With gratitude to Alexis for gifting this powerful, colorful
“story about a crayon I know.”
Alexis dedicates this book to:
for always knowing her true colors.
Many thanks to the author, Michael Hall, for donating an additional
11 hardcover, library-bound copies to Censored2Celebrated!
Watch the video: Red: It’s about being true.
We will update when & where these generously donated books are
gifted to libraries here.
Red: A Crayon’s Story
Red is feeling blue. Literally. He can’t understand why nothing he does comes out red. It says ‘Red’ on his label after all, but he just can’t get the hang of it. Nothing he draws is right.
Strawberries are blue. Fire engines are blue. Red ants are … well, blue.
Perfect for kids learning about colour or individuality or being true to oneself or just looking for a story that firmly sits outside the square, this is entertaining as it is brain-expanding. I particularly enjoyed the gorgeous, naive-style illustrations and Michael Hall’s author voice–hip, current, utterly kid-friendly and dry.
Quirk and colour at its best.
From an interview with the author, Michael Hall, about the power of picture books:
My favorite picture books are the ones that you can revisit over the years and continue to find something new and relevant. I think of picture books as more than a stepping stone to other kinds of reading, but a legitimate form of literature — and art — in their own right. I hope that my books have something in them for all ages. For children, I hope my books will help them broaden their sense of wonder, celebrate their differences, and come to know the power of their imaginations.
On a personal note, I can relate to how the author sees the world (and also bumps into people and things!) as he is also blind in his left eye. Michael Hall notes:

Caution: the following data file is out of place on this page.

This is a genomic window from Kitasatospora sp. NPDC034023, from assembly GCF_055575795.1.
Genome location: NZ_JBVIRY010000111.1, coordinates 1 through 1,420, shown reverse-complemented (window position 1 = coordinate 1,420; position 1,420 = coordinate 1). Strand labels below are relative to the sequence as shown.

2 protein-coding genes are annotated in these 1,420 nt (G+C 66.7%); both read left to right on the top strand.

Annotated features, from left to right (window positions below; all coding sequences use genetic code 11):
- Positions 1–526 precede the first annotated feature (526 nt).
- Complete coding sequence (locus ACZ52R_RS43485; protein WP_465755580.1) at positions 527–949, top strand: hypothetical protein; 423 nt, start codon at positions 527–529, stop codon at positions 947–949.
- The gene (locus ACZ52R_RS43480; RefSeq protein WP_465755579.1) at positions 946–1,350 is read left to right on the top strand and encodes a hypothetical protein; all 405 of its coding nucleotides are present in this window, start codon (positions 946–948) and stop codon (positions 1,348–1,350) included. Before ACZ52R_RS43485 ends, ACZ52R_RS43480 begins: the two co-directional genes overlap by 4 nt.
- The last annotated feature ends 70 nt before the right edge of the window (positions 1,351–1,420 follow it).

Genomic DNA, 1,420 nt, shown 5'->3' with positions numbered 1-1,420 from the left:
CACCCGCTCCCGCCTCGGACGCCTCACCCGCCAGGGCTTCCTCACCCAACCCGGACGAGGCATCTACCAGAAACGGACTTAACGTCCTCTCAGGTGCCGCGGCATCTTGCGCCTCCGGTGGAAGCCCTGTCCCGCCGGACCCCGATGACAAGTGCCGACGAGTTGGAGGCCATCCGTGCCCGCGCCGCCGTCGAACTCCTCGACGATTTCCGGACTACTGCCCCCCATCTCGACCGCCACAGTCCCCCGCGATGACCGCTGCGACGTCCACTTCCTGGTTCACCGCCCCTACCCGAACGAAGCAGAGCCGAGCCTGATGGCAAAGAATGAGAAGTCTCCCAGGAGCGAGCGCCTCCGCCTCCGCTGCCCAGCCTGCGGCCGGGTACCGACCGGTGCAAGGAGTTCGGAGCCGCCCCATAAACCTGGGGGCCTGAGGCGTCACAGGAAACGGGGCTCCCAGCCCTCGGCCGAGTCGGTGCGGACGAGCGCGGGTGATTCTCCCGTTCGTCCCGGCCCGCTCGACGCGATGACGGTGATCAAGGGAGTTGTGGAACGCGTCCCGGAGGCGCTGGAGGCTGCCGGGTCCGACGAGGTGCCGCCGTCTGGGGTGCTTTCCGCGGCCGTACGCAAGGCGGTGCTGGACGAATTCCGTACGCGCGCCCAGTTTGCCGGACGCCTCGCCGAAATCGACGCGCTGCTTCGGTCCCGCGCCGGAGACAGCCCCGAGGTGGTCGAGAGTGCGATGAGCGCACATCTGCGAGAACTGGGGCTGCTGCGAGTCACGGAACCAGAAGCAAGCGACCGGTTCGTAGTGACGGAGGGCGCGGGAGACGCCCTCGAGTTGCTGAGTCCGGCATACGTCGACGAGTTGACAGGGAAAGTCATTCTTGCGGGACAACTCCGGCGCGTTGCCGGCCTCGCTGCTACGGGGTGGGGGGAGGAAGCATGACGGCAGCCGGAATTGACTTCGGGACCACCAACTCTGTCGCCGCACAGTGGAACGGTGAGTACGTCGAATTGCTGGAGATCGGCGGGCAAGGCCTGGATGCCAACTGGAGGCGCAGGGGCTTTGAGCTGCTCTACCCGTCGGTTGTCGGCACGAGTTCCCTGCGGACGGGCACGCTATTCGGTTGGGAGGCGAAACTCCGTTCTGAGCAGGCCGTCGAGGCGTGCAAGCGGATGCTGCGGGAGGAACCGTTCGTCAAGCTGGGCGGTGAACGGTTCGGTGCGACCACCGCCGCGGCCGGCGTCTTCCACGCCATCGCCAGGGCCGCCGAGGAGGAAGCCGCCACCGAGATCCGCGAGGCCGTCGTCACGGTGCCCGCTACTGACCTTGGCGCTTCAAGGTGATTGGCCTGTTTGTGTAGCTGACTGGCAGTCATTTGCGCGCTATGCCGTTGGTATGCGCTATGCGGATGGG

Early on, I became interested in making images that are built to exist on a two-dimensional page rather than using perspective and light and shadow to suggest three dimensions.
Actually, my world is relatively flat. I lost the vision in my left eye about fifteen years ago, so my depth perception is lacking. I still occasionally run into people on my left side from time to time.
From the author’s website, here’s a fun video clip about this lovable crayon.
Our Favorite Quote
My family and I really enjoyed this book – it is simply done with a powerful message.
It’s actually hard to find a great quote as the story cleverly interacts with a number of different colored crayons – representing family, friends, teachers – with varying opinions about “Red.”
This book is best when experienced. We hope you get a chance to read and enjoy Red!
How Do You Celebrate Diversity?
- Do you have a favorite book that celebrates the Diversity of Sexuality & Gender?
- Have you read Red: A Crayon’s Story?
Share in the comments how this, or another book, has changed – or even saved – a life. I will be highlighting your celebratory quotes about books I feature in my #aBookaDay blog.
Thank you for your generosity!